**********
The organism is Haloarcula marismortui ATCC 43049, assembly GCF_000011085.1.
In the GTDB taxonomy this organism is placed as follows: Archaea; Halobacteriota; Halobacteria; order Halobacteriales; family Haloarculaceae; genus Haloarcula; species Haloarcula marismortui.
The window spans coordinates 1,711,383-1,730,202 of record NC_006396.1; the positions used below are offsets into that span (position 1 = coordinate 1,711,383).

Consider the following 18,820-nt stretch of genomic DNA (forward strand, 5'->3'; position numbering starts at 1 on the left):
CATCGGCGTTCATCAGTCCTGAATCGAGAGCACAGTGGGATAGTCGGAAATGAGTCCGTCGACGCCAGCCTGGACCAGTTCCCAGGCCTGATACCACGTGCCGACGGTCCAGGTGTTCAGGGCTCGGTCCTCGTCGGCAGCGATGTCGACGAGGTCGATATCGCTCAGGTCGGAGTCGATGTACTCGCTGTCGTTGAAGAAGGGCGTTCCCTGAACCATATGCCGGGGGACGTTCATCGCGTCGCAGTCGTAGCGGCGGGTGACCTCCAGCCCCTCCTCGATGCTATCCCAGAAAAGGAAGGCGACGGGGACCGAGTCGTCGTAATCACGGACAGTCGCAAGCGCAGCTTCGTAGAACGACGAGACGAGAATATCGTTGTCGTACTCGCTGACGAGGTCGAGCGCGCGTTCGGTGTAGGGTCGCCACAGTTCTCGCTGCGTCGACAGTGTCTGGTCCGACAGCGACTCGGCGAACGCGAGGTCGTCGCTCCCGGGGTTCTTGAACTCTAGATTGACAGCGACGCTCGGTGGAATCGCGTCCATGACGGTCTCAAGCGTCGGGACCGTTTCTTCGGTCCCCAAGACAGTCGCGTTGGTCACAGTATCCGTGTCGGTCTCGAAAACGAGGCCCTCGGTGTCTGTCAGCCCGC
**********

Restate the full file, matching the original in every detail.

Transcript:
The organism is Haloarcula marismortui ATCC 43049, assembly GCF_000011085.1.
In the GTDB taxonomy this organism is placed as follows: Archaea; Halobacteriota; Halobacteria; order Halobacteriales; family Haloarculaceae; genus Haloarcula; species Haloarcula marismortui.
The window spans coordinates 1,711,383-1,730,202 of record NC_006396.1; the positions used below are offsets into that span (position 1 = coordinate 1,711,383).

Consider the following 18,820-nt stretch of genomic DNA (forward strand, 5'->3'; position numbering starts at 1 on the left):
CATCGGCGTTCATCAGTCCTGAATCGAGAGCACAGTGGGATAGTCGGAAATGAGTCCGTCGACGCCAGCCTGGACCAGTTCCCAGGCCTGATACCACGTGCCGACGGTCCAGGTGTTCAGGGCTCGGTCCTCGTCGGCAGCGATGTCGACGAGGTCGATATCGCTCAGGTCGGAGTCGATGTACTCGCTGTCGTTGAAGAAGGGCGTTCCCTGAACCATATGCCGGGGGACGTTCATCGCGTCGCAGTCGTAGCGGCGGGTGACCTCCAGCCCCTCCTCGATGCTATCCCAGAAAAGGAAGGCGACGGGGACCGAGTCGTCGTAATCACGGACAGTCGCAAGCGCAGCTTCGTAGAACGACGAGACGAGAATATCGTTGTCGTACTCGCTGACGAGGTCGAGCGCGCGTTCGGTGTAGGGTCGCCACAGTTCTCGCTGCGTCGACAGTGTCTGGTCCGACAGCGACTCGGCGAACGCGAGGTCGTCGCTCCCGGGGTTCTTGAACTCTAGATTGACAGCGACGCTCGGTGGAATCGCGTCCATGACGGTCTCAAGCGTCGGGACCGTTTCTTCGGTCCCCAAGACAGTCGCGTTGGTCACAGTATCCGTGTCGGTCTCGAAAACGAGGCCCTCGGTGTCTGTCAGCCCGC